What To See And Do In Leicester, UK

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As the Romans knew, Leicester is in the heart of England, easy to access from any part of the country. It is still easy to get to, but surprisingly overlooked as a tourist destination. I went to the city to find out more, to discover what there is to see and do in Leicester.

Why Visit Leicester?

Leicester can claim to be the birthplace of tourism: it was from here that Thomas Cook, father of the package holiday, arranged his first organised excursion in 1841. He realised that the city and its surroundings have much to offer tourists, from 2,000 years of history to abundant green space. Today the offering also includes museums, street art and numerous places to eat and drink.

Medieval church with tower. It is winter: the sky is blue and there are two trees with bare branches.
The medieval church of St Mary de Castro

Leicester is also one of the country’s most multicultural cities. With more than 70 languages spoken here, you’ll find an enormous diversity of festivals, shops and restaurants, and places of worship. The city is home to the largest Diwali festival outside India, and the so-called Golden Mile is full of shops selling gold, jewellery, fashion and spices, and – of course – Indian restaurants.

What To See And Do In Leicester

I soon realised that there is much more to see and do in Leicester than you could fit into a short visit. I concentrated on the history and street art but there was plenty left for a return visit…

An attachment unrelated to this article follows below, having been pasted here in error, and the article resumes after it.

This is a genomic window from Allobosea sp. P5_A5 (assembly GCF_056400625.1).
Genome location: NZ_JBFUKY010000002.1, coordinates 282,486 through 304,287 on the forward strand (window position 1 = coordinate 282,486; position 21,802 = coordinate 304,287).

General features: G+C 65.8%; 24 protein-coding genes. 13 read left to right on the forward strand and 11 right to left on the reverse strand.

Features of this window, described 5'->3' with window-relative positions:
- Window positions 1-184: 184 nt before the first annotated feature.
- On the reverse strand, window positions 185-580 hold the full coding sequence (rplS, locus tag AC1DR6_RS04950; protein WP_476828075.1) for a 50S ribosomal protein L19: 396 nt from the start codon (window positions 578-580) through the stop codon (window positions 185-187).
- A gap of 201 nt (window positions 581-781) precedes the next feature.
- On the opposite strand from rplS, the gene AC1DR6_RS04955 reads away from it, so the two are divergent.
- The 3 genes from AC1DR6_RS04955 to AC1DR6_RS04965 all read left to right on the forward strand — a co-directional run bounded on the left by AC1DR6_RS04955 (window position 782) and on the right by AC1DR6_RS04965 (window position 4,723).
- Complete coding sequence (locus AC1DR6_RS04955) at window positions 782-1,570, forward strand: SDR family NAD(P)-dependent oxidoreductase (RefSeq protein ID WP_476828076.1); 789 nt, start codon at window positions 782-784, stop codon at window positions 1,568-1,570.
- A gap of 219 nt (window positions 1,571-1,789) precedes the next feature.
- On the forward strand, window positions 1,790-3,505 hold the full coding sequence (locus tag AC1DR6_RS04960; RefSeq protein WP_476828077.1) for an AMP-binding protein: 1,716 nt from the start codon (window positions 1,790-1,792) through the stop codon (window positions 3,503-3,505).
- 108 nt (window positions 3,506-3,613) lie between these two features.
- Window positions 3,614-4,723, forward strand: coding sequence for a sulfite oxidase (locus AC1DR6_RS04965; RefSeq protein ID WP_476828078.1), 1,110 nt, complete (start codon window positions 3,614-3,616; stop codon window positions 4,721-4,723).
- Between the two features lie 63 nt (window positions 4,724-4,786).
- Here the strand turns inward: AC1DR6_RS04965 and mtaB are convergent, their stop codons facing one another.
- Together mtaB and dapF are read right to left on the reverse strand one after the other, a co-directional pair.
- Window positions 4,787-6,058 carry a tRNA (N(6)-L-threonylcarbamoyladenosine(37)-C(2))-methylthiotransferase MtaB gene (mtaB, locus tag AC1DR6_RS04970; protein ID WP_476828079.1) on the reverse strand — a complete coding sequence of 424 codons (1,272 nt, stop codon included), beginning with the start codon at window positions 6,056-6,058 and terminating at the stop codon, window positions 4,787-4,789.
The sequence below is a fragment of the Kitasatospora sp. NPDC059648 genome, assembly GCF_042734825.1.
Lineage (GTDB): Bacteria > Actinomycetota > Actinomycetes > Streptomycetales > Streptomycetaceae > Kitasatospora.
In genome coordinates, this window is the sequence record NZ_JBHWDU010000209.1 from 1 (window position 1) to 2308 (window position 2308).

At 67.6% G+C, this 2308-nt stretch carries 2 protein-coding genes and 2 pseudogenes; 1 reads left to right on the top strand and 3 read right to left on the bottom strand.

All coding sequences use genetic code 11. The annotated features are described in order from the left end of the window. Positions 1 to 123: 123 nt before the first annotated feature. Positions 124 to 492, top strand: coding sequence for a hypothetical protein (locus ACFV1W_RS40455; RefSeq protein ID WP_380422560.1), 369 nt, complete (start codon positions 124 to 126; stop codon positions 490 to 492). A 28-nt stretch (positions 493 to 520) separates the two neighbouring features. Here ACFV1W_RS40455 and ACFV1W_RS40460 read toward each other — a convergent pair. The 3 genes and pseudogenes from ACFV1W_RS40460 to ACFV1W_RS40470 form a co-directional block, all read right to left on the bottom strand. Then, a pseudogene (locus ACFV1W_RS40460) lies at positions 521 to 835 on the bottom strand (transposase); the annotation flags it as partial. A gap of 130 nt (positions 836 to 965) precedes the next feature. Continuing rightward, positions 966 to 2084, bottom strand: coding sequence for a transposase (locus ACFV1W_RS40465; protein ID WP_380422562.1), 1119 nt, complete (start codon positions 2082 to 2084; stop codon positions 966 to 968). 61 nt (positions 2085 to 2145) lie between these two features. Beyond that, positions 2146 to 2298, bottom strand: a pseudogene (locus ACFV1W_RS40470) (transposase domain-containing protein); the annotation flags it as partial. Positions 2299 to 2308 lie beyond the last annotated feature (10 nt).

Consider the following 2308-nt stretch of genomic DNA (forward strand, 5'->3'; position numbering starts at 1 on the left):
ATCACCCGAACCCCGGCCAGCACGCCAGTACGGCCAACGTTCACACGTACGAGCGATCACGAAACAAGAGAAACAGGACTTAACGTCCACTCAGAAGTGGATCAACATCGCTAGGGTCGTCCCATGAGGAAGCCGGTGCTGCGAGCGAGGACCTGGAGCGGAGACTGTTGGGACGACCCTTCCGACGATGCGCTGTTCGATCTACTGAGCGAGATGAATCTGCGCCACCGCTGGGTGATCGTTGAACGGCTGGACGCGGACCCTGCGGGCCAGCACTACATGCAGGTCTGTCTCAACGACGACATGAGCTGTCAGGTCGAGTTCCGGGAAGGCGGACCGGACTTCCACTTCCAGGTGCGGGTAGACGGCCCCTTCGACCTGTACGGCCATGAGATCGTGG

Explore Leicester’s History

From the Romans to the Middle Ages to the present day, there is history around every corner. Walk the streets of the medieval city, then visit the Cathedral, Guildhall and later civic buildings. Whatever you do, don’t miss the King Richard III Visitor Centre, an excellent presentation of the Wars of the Roses and the discovery of the remains of Richard III.

Read more: Explore The Historic Sites Of Leicester.

Exterior of large Victorian building with grey stone, statues and a small porch
It’s not all ancient history: this is the 19th century Assembly Rooms

Discover The Street Art

Leicester’s street art scene may come as a surprise, but you’ll find vibrant and quirky artworks in a variety of styles. The murals are all round the city but the greatest concentration is in the St George Cultural Quarter.

Read more: Street Art In Leicester, Symbol Of A Vibrant City.

What Else To See And Do In Leicester

The Leicester Museum and Art Gallery is a family friendly venue with a wide variety of natural and cultural exhibits. And the National Space Centre has a planetarium, a Rocket Tower and lots of space-themed displays.

Take a walk through the Castle Gardens, alongside the Grand Union Canal, or through the Abbey Park, built on the ruins of a former monastery. Then stop to browse in Leicester Market, the largest covered outdoor market in Europe.

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Exploring Beyond The City